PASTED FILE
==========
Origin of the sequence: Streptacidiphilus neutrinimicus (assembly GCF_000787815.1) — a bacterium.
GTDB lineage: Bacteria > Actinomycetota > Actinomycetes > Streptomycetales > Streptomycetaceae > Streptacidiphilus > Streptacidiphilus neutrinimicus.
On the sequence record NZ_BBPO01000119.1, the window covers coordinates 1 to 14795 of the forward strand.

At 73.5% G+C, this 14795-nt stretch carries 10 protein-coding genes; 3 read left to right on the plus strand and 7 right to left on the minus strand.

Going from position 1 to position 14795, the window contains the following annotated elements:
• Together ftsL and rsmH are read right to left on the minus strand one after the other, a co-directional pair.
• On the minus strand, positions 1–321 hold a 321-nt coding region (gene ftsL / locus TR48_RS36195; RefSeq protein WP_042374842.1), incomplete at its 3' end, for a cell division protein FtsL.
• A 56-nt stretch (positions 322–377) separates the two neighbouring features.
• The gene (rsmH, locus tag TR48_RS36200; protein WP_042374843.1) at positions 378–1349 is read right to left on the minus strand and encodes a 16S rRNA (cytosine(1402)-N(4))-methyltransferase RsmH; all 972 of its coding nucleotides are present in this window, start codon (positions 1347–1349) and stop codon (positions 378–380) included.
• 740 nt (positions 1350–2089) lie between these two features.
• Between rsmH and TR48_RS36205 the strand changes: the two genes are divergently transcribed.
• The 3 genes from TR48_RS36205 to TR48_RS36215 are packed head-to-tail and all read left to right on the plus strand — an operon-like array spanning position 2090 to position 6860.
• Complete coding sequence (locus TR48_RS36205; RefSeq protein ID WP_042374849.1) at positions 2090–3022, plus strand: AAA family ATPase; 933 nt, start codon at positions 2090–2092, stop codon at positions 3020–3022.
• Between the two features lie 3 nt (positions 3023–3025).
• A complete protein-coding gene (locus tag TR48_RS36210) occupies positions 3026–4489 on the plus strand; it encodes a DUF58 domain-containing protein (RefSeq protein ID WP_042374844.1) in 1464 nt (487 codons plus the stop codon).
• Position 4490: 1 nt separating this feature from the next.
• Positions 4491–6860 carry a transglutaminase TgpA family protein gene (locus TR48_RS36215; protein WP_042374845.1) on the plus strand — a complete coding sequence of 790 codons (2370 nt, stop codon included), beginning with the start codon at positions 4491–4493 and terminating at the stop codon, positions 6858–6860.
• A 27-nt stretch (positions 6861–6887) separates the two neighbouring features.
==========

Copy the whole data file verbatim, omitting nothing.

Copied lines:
Origin of the sequence: Streptacidiphilus neutrinimicus (assembly GCF_000787815.1) — a bacterium.
GTDB lineage: Bacteria > Actinomycetota > Actinomycetes > Streptomycetales > Streptomycetaceae > Streptacidiphilus > Streptacidiphilus neutrinimicus.
On the sequence record NZ_BBPO01000119.1, the window covers coordinates 1 to 14795 of the forward strand.

At 73.5% G+C, this 14795-nt stretch carries 10 protein-coding genes; 3 read left to right on the plus strand and 7 right to left on the minus strand.

Going from position 1 to position 14795, the window contains the following annotated elements:
• Together ftsL and rsmH are read right to left on the minus strand one after the other, a co-directional pair.
• On the minus strand, positions 1–321 hold a 321-nt coding region (gene ftsL / locus TR48_RS36195; RefSeq protein WP_042374842.1), incomplete at its 3' end, for a cell division protein FtsL.
• A 56-nt stretch (positions 322–377) separates the two neighbouring features.
• The gene (rsmH, locus tag TR48_RS36200; protein WP_042374843.1) at positions 378–1349 is read right to left on the minus strand and encodes a 16S rRNA (cytosine(1402)-N(4))-methyltransferase RsmH; all 972 of its coding nucleotides are present in this window, start codon (positions 1347–1349) and stop codon (positions 378–380) included.
• 740 nt (positions 1350–2089) lie between these two features.
• Between rsmH and TR48_RS36205 the strand changes: the two genes are divergently transcribed.
• The 3 genes from TR48_RS36205 to TR48_RS36215 are packed head-to-tail and all read left to right on the plus strand — an operon-like array spanning position 2090 to position 6860.
• Complete coding sequence (locus TR48_RS36205; RefSeq protein ID WP_042374849.1) at positions 2090–3022, plus strand: AAA family ATPase; 933 nt, start codon at positions 2090–2092, stop codon at positions 3020–3022.
• Between the two features lie 3 nt (positions 3023–3025).
• A complete protein-coding gene (locus tag TR48_RS36210) occupies positions 3026–4489 on the plus strand; it encodes a DUF58 domain-containing protein (RefSeq protein ID WP_042374844.1) in 1464 nt (487 codons plus the stop codon).
• Position 4490: 1 nt separating this feature from the next.
• Positions 4491–6860 carry a transglutaminase TgpA family protein gene (locus TR48_RS36215; protein WP_042374845.1) on the plus strand — a complete coding sequence of 790 codons (2370 nt, stop codon included), beginning with the start codon at positions 4491–4493 and terminating at the stop codon, positions 6858–6860.
• A 27-nt stretch (positions 6861–6887) separates the two neighbouring features.